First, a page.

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The Story

The Year 1919

The Ballplayers

Then and Now

Survey


"The Swede was a hard guy."

-Joe Jackson   
White Sox teammate   


uick tempered Swede Risberg played for the Chicago White Sox from 1917-1920. His possessed a poweful arm which was not only able to throw out base runners, it could also punch out anyone that was willing to fight him. "Swede was a hard guy" teammate Joe Jackson once stated. In the minor leagues, Swede once knocked out an umpire after disputing a called third strike. On another occassion, Swede went to blows with another short tempered ballplayer, the great Ty Cobb.

Swede's fiery style of play also made him a valuable resource for the White Sox. In 476 career games, Swede saw action at all four infield positions as well as three games as an outfielder. In 1919 Swede was the White Sox starting shortstop. Playing in 119 games, he collected 106 hits, 38 RBI's and batted .256. His season salary was $3,250.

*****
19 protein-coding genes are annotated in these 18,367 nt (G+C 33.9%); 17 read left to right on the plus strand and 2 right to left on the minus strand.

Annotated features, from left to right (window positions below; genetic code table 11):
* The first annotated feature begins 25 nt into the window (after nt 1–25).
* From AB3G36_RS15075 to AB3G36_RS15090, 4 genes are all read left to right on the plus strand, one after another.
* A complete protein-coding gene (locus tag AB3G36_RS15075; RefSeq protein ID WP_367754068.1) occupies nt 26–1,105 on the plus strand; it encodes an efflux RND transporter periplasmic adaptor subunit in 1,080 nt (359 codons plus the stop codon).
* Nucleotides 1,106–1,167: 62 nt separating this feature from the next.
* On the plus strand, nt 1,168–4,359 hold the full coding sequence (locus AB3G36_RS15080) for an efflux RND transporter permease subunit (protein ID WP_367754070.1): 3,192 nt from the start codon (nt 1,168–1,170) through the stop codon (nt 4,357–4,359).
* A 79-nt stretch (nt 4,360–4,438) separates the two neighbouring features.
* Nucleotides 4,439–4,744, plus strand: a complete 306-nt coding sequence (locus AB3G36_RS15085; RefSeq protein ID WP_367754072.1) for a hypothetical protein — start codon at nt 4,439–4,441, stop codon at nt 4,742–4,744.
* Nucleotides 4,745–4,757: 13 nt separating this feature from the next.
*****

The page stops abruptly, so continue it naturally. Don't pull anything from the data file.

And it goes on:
Swede played in all eight games of the 1919 World Series. In 25 at bats, he had only two hits for a .080 batting average. In the field, Swede committed a total of four errors. For his part in the fix, Swede received $15,000.

In Janurary 1934, Swede Risberg was asked about his expulsion from baseball. He stated: "If I had held up a bank, I would have paid the penalty by now and would be out of jail and earning a living. Those fourteen years of punishment would seem to be enough, even if I had been guilty. At the time of the affair I was going strong in baseball, with a good many years ahead of me. I think I have served my term, and paid my fine, and I think I ought to have a chance to earn my living again in organized baseball."

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      Artball photo courtesy Monty Sheldon
      photo of Risberg autograph courtesy of Lelands.com
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